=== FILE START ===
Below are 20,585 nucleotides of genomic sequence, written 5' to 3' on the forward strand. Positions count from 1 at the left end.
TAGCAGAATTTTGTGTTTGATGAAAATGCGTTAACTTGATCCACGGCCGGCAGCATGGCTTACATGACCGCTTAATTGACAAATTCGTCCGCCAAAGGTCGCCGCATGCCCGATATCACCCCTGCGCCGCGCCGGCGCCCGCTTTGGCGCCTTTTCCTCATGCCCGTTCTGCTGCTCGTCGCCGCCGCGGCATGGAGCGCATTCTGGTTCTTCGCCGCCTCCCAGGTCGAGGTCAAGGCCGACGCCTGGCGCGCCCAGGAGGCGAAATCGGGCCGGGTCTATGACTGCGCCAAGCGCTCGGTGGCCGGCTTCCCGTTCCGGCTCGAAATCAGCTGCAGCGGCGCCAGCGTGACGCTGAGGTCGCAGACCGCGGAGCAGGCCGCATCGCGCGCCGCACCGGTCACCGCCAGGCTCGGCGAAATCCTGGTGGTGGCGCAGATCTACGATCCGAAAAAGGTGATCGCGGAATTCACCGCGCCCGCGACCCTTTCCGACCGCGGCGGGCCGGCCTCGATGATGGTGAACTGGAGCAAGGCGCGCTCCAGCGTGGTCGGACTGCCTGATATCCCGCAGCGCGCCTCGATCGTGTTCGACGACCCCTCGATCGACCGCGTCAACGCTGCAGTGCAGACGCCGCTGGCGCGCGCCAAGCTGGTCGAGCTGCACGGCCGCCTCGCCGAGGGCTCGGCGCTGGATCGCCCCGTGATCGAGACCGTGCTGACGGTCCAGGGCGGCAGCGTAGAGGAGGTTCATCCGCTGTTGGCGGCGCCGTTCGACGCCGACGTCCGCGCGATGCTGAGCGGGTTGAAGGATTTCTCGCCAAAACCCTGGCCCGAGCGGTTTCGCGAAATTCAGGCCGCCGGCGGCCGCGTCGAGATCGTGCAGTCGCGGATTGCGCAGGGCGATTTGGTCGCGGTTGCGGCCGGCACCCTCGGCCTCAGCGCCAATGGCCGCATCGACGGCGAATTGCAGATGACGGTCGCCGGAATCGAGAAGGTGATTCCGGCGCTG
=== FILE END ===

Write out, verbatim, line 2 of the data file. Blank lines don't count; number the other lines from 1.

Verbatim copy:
TAGCAGAATTTTGTGTTTGATGAAAATGCGTTAACTTGATCCACGGCCGGCAGCATGGCTTACATGACCGCTTAATTGACAAATTCGTCCGCCAAAGGTCGCCGCATGCCCGATATCACCCCTGCGCCGCGCCGGCGCCCGCTTTGGCGCCTTTTCCTCATGCCCGTTCTGCTGCTCGTCGCCGCCGCGGCATGGAGCGCATTCTGGTTCTTCGCCGCCTCCCAGGTCGAGGTCAAGGCCGACGCCTGGCGCGCCCAGGAGGCGAAATCGGGCCGGGTCTATGACTGCGCCAAGCGCTCGGTGGCCGGCTTCCCGTTCCGGCTCGAAATCAGCTGCAGCGGCGCCAGCGTGACGCTGAGGTCGCAGACCGCGGAGCAGGCCGCATCGCGCGCCGCACCGGTCACCGCCAGGCTCGGCGAAATCCTGGTGGTGGCGCAGATCTACGATCCGAAAAAGGTGATCGCGGAATTCACCGCGCCCGCGACCCTTTCCGACCGCGGCGGGCCGGCCTCGATGATGGTGAACTGGAGCAAGGCGCGCTCCAGCGTGGTCGGACTGCCTGATATCCCGCAGCGCGCCTCGATCGTGTTCGACGACCCCTCGATCGACCGCGTCAACGCTGCAGTGCAGACGCCGCTGGCGCGCGCCAAGCTGGTCGAGCTGCACGGCCGCCTCGCCGAGGGCTCGGCGCTGGATCGCCCCGTGATCGAGACCGTGCTGACGGTCCAGGGCGGCAGCGTAGAGGAGGTTCATCCGCTGTTGGCGGCGCCGTTCGACGCCGACGTCCGCGCGATGCTGAGCGGGTTGAAGGATTTCTCGCCAAAACCCTGGCCCGAGCGGTTTCGCGAAATTCAGGCCGCCGGCGGCCGCGTCGAGATCGTGCAGTCGCGGATTGCGCAGGGCGATTTGGTCGCGGTTGCGGCCGGCACCCTCGGCCTCAGCGCCAATGGCCGCATCGACGGCGAATTGCAGATGACGGTCGCCGGAATCGAGAAGGTGATTCCGGCGCTG